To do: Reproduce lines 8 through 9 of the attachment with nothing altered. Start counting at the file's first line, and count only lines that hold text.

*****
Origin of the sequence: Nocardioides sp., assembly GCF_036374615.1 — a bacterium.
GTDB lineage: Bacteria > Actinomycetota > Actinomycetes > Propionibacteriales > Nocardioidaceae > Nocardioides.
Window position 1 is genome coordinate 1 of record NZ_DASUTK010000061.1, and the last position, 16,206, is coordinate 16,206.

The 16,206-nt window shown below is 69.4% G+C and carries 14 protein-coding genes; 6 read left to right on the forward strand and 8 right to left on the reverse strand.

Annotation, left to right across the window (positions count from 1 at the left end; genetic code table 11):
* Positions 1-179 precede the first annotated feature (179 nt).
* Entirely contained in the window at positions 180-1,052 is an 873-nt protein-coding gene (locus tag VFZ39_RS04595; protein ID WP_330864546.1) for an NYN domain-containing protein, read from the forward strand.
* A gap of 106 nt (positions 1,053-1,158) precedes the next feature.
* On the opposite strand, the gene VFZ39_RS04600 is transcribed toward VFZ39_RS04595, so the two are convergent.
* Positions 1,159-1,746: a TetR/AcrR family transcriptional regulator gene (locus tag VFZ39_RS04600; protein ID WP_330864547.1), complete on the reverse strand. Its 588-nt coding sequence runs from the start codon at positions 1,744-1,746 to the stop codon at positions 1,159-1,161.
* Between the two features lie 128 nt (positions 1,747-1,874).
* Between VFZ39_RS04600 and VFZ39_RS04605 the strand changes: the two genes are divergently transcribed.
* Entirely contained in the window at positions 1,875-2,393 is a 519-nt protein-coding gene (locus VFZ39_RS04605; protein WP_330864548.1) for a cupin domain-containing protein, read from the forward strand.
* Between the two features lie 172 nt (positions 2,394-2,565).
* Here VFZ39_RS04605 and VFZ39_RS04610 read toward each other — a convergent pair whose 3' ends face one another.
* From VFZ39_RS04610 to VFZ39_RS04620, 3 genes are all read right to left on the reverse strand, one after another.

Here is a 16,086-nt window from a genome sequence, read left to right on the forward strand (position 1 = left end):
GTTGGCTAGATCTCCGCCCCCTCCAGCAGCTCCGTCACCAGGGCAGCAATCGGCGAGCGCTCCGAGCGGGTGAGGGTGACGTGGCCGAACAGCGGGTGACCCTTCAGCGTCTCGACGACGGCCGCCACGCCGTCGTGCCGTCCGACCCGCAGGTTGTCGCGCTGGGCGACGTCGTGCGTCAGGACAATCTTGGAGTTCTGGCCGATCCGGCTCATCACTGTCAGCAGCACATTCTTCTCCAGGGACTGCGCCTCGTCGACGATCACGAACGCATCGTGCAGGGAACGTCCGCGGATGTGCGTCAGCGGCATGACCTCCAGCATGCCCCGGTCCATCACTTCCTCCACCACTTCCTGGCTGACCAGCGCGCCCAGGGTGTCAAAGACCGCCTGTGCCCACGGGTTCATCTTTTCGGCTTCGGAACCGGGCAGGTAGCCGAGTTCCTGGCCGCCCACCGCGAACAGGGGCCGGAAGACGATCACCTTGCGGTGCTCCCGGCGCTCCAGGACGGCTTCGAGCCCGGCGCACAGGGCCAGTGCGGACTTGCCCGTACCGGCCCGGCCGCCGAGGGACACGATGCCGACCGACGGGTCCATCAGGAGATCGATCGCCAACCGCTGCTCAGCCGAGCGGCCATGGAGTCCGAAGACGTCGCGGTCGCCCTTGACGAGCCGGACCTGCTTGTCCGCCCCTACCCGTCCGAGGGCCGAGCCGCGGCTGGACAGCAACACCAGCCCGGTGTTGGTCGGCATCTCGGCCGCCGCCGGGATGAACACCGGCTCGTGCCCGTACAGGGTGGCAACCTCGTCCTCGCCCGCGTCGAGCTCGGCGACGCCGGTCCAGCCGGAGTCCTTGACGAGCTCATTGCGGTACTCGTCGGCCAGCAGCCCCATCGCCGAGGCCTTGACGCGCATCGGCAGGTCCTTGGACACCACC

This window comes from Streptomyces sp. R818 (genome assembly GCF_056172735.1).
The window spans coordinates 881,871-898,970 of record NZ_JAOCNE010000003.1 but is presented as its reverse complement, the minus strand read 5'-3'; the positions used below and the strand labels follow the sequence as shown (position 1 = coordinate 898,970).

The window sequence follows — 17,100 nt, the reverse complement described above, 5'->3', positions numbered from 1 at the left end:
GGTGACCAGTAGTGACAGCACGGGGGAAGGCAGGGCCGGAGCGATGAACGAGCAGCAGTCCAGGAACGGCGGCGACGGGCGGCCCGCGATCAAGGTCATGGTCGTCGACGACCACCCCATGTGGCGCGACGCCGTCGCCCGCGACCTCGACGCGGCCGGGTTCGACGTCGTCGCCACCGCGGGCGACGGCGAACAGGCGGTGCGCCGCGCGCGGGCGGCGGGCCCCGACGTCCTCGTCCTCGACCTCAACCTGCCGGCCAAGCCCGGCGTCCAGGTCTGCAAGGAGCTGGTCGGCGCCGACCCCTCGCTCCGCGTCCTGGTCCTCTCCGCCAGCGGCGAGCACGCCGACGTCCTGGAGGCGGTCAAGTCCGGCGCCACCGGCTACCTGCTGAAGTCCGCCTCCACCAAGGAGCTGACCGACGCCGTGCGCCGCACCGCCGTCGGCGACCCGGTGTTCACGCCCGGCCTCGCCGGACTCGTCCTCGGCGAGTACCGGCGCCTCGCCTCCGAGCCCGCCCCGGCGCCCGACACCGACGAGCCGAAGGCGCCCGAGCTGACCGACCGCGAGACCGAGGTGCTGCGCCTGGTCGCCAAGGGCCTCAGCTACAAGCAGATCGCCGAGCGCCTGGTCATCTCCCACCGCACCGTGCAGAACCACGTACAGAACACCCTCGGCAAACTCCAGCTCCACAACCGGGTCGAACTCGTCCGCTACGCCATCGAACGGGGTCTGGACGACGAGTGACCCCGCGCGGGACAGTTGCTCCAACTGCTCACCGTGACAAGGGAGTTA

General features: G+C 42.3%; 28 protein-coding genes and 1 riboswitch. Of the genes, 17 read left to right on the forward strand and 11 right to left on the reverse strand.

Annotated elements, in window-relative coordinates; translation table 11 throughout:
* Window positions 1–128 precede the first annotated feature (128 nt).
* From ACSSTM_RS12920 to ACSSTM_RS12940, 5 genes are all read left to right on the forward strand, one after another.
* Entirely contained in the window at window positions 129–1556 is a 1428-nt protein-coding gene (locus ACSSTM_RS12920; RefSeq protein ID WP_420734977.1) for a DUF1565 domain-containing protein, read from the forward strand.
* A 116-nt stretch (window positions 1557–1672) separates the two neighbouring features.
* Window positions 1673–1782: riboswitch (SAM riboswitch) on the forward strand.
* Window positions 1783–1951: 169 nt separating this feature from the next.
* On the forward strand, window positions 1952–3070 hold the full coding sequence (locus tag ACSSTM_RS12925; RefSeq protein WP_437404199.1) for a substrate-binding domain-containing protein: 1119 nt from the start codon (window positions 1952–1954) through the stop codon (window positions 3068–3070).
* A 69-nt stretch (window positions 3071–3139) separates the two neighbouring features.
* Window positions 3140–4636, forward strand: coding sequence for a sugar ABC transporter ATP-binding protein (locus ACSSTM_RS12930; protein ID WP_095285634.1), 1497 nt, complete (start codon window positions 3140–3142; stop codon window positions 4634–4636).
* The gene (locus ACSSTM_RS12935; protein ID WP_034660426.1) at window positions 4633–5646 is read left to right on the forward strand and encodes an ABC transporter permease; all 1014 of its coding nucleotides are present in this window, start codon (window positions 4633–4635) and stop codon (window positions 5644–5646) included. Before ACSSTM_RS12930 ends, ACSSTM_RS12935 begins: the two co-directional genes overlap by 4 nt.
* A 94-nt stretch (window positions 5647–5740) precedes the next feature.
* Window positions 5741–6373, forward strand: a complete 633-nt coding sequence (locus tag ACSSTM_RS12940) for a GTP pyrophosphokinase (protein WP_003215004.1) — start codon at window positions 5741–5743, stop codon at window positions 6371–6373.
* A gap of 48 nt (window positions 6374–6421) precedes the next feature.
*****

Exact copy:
* A gap of 106 nt (positions 1,053-1,158) precedes the next feature.
* On the opposite strand, the gene VFZ39_RS04600 is transcribed toward VFZ39_RS04595, so the two are convergent.